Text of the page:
St. Louis Cardinals: Comparing Harrison Bader and Magneuris Sierra
There is a great deal of buzz around the future of the St. Louis Cardinals outfield. Two names in particular bubble to the top of all discussions.
All the talk about Magneuris Sierra that has come about this offseason had to do with him being an easy choice to add to the 40-man roster to protect him from the Rule-5 draft. But all the future outfield talk lately has been directed at Harrison Bader. Both of these two pose very promising centerfield options for the St. Louis Cardinals but are really different players.
Sierra is the number six prospect in the organization and only 20 years old. He was signed out of the Dominican Republic in 2012. Then he exploded on the scene in the Gulf Coast League in 2014, hitting .386 and stealing thirteen bases in sixteen attempts. Following that season, at the age of 19, he had an unsuccessful stint playing full season class-A ball hitting only .191 before being sent back down.
There was success, however, in full season class-A ball in 2016 for Sierra, as he hit .307 with twenty-nine doubles for the Peoria Chiefs. This season righted the ship and could put him back on the fast track to the major league level.
Bader was drafted by the St. Louis Cardinals in 2015 and in his first year as a professional hit .311, making it as high as full season class-A ball. He followed that in 2016 by playing in Double-A Springfield where he hit .283 with sixteen home runs and forty-one RBIs. He also got time at the Triple-A level where he struggled, hitting only .231 in 127 at bats.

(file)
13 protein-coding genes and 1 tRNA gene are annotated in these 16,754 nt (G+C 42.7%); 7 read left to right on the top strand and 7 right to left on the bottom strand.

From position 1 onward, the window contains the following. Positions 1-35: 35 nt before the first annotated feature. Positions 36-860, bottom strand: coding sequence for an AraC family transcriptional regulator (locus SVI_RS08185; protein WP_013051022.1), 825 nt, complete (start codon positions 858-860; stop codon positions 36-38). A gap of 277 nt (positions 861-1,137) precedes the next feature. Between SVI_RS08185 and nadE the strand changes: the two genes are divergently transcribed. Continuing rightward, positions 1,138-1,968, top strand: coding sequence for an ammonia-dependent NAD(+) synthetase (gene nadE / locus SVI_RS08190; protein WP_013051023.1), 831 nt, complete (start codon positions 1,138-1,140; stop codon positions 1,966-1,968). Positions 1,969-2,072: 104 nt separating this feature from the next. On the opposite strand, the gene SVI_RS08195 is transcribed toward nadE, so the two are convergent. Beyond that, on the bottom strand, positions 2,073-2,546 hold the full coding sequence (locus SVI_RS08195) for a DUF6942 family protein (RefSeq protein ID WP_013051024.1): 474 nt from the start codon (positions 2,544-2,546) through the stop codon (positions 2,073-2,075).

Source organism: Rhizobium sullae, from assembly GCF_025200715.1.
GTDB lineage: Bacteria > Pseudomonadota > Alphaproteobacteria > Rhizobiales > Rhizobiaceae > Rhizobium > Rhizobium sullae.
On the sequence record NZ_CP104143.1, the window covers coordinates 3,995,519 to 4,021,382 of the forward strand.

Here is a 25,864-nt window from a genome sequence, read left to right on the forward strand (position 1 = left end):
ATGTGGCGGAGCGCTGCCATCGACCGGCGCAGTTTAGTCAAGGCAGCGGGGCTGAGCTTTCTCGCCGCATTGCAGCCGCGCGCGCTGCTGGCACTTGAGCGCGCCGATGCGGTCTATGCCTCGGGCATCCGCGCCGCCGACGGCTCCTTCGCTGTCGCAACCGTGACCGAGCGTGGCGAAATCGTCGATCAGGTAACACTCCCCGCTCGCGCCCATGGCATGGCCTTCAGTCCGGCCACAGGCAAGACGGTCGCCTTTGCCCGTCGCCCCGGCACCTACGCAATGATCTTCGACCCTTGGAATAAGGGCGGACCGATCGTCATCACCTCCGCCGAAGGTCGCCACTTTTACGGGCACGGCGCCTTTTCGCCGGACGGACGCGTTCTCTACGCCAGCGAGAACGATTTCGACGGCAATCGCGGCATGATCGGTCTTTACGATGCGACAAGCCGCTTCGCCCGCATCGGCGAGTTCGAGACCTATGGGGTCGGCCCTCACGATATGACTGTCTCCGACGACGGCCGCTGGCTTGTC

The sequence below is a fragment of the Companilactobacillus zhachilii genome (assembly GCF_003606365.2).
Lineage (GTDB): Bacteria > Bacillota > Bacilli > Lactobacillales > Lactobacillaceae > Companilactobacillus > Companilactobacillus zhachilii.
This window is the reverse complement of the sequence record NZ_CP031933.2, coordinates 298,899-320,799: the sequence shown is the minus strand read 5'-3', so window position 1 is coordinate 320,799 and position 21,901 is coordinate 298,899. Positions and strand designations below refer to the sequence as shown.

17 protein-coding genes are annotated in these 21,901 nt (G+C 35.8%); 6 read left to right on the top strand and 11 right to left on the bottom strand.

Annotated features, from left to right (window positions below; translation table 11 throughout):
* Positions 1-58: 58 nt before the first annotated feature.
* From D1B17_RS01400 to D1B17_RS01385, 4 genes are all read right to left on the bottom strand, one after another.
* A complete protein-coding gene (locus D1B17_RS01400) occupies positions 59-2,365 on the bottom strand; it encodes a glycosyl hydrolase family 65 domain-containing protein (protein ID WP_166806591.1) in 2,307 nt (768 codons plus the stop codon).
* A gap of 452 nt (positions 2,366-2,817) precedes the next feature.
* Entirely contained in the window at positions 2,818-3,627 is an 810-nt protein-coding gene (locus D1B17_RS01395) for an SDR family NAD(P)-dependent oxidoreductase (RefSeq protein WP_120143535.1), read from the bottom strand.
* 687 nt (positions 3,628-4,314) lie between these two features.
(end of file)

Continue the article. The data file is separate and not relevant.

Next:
As the number three prospect in the organization, the 22-year-old Bader will most likely find more success at triple-A in 2017, assuming he finds his way back to that level. In many eyes, Bader looks about ready to get his chance in the majors. If he can prove he is able to consistently hit pitching in triple-A next year, he may get his shot.
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The top two outfield prospects in the organization are being projected as center fielders. That could give the front office the good problem of too much young talent. But the way it looks, Bader projects better as a corner outfielder; especially if the defensive choice is between Sierra and Bader. This is because Sierra is graded higher as a fielder, with his arm, and he has speed to cover more ground.
At the plate, Bader is a more powerful hitter. Sierra has not shown power, though shows potential for it. That being said, the guy with more power has also shown more plate discipline throughout the minors. Bader walked twenty-five times in 318 at bats, which compares to Sierra’s twenty-two walks in 524 at bats.
The biggest advantage that Sierra has over Bader is speed. While the latter is not slow, Sierra is just faster. He stole thirty-one bases last year, which is more than the thirty total steals Bader has as a professional to this point.
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While right now, Bader has a clear cut advantage in the question of who is the top outfield prospect, expect Sierra to be in that talk in a serious way soon. Bader had the luxury or maturing his skills at college, where Sierra was signed at the age of 17. He had to adjust his skills as needed in order to succeed at a young age.
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